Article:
On the worksite, confined spaces pose distinct safety risks. Workers assigned to perform tasks in areas like manholes, vessels, pipelines and others must be given special training and be monitored closely while on the job. These spaces aren't necessarily dangerous by nature, but their tendency to constrict mobility and restrict access can be troublesome. For these reasons, the Occupational Safety and Health Administration established a new set of rules governing how organizations in an industrial or construction setting guarantee worker safety in confined spaces.
The changes became effective August 3, 2015, though there is a 60-day window for employers to demonstrate compliance. Read on to learn more about how these new guidelines will affect your organization.
What are confined spaces?
We already mentioned manholes, vessels and pipelines. But "confined spaces" is a broad term that refers to any space large enough to be a workspace but not designed for continuous occupancy and with limited means of exit and entry. By that definition, confined spaces can also be tanks, silos, storage bins, hoppers, vaults, pits tunnels, equipment housings, ductwork, and many more.
To take it a step further, there are also "permit-required confined spaces," which pose additional risks beyond those of regular confined spaces. OSHA laid out these parameters specifically: "contains or has the potential to contain a hazardous atmosphere; contains a material that has the potential to engulf an entrant; has walls that converge inward or floors that slope downward and taper into a smaller area which could trap or asphyxiate an entrant; or contains any other recognized safety or health hazard, such as unguarded machinery, exposed live wires, or heat stress."
Are workers allowed to operate in these areas?
The short answer is, yes. But especially with the OSHA regulations, there are certain parameters in place to guarantee those employees are safe. According to EHS Today, in 2014, two workers died repairing leaks in a manhole. The new rules, which focus on training and preparation, are designed to prevent cases like these from happening.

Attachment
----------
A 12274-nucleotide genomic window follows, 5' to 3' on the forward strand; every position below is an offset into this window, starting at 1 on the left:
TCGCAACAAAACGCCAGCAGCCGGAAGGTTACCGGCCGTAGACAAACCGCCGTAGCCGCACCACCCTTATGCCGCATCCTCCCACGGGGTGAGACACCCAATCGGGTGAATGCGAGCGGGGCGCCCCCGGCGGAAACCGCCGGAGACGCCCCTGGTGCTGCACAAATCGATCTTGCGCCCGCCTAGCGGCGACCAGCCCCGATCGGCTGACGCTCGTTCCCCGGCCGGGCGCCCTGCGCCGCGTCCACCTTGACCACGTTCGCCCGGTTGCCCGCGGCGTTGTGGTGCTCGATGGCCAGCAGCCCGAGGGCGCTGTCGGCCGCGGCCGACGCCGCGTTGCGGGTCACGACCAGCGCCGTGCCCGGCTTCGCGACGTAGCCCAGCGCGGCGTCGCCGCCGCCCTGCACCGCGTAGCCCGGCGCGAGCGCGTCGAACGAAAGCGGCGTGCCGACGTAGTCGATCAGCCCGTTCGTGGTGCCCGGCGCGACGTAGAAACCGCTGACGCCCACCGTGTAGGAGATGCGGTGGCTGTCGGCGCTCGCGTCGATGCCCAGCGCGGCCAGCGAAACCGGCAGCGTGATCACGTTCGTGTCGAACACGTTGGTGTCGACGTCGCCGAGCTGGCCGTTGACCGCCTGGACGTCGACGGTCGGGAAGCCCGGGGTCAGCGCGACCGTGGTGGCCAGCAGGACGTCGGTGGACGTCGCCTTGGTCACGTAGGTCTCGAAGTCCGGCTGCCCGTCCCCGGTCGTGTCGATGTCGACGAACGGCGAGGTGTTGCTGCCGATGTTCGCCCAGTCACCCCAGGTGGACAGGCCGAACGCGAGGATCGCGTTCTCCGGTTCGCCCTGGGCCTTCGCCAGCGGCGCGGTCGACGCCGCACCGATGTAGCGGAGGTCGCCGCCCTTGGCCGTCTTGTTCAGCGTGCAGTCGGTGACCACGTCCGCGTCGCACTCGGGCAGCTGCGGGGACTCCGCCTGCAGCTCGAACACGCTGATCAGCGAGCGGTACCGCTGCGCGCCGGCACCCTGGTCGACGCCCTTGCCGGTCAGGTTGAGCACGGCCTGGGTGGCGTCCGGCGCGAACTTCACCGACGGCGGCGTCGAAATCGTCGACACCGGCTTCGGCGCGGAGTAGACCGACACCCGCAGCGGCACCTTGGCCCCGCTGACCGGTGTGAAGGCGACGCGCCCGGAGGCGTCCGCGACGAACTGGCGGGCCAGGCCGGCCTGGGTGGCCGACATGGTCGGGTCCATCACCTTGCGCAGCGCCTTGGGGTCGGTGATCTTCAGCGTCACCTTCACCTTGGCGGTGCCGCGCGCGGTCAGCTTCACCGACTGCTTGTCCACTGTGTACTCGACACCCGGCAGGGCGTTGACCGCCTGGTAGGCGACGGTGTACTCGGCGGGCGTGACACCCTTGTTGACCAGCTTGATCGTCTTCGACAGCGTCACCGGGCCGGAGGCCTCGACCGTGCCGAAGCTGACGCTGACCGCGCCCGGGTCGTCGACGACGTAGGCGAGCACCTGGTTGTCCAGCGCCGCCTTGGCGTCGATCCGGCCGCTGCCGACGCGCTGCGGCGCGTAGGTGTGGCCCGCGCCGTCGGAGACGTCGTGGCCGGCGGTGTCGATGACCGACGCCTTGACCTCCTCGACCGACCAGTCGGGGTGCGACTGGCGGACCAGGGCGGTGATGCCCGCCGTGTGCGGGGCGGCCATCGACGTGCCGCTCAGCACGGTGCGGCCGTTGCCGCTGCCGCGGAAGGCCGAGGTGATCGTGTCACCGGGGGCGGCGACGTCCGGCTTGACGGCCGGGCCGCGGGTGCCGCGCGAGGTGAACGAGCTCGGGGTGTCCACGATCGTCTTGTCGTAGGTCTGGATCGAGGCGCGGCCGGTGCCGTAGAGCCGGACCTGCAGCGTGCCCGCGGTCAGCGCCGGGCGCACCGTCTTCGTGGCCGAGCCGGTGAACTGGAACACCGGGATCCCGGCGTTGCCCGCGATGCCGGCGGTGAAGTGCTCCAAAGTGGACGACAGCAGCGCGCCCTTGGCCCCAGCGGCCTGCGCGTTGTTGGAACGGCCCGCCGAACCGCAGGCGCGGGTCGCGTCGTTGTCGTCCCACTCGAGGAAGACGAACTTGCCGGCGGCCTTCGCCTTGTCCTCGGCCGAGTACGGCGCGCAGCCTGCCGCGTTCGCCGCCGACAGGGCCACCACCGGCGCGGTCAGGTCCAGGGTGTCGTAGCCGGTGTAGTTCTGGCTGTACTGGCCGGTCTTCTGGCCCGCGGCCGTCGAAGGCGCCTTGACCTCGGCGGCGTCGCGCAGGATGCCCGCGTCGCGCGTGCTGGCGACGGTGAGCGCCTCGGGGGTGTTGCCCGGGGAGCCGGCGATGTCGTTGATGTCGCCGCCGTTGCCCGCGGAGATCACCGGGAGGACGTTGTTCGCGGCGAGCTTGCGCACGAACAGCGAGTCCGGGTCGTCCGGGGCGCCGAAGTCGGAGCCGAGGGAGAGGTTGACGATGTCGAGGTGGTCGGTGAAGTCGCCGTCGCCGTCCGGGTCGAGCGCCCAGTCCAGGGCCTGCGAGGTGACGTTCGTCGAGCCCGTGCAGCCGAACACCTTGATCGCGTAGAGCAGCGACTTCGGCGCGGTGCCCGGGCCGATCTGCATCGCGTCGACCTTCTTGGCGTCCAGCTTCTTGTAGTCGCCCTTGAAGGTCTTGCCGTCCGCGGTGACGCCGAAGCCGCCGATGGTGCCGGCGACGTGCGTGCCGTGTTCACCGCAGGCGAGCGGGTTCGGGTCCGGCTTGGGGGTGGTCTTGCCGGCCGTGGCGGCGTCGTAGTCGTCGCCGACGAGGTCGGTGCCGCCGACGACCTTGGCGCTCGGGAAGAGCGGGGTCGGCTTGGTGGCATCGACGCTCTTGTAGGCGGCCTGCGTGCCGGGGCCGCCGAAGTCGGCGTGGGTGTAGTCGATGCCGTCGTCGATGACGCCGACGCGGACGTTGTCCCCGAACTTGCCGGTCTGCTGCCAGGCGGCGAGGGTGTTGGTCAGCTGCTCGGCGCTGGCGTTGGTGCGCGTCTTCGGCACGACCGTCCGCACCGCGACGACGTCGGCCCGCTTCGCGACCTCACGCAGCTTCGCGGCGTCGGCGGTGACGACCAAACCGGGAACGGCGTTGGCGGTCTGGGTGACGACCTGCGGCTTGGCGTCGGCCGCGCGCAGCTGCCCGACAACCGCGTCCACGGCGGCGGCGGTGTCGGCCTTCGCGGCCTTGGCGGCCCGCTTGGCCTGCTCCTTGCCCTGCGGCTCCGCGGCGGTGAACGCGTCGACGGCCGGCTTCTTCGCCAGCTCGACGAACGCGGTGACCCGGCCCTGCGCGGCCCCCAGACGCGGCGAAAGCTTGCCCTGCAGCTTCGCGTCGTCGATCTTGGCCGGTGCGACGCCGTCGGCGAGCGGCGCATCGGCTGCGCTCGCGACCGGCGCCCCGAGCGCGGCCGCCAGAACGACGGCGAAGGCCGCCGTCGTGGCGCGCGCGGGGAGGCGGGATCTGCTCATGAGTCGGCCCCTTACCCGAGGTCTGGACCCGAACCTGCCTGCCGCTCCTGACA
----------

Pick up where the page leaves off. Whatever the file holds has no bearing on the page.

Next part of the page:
"In the construction industry, entering confined spaces is often necessary, but fatalities like these don't have to happen," said Secretary of Labor Thomas E. Perez, according to EHS Today. "This new rule will significantly improve the safety of construction workers who enter confined spaces. In fact, we estimate that it will prevent about 780 serious injuries every year."
"The standards are about training, preparation and understanding the protocol."
As an employer, what do I have to do?
There are a number of responsibilities for employers to comply with the new standards, as outlined by Occupational Health & Safety Online. By and large, it's about training, preparation, understanding the protocol and working with the contractors and host employers involved. These standards apply to any organization in a construction or industrial setting.
However, there is a 60-day grace period in which OSHA will not issue fines for non-compliance, as long as the employer shows it's making an effort to put those standards into practice.
"Employers must be in compliance with either the training requirements of the new standard or the previous standard [during the 60-day window]," OSHA announced. "Employers who fail to train their employees consistent with either of these two standards will be cited."
That could include scheduling training as per the new standard, purchasing new equipment as per the new standard, or making increased efforts to educate and protect workers. To that end, proper signage could play a key role: By posting confined space signs and caution barricade tape where appropriate, employers will help prevent unnecessary accidents. It would also be a good idea for employers to educate themselves on the new standards in full.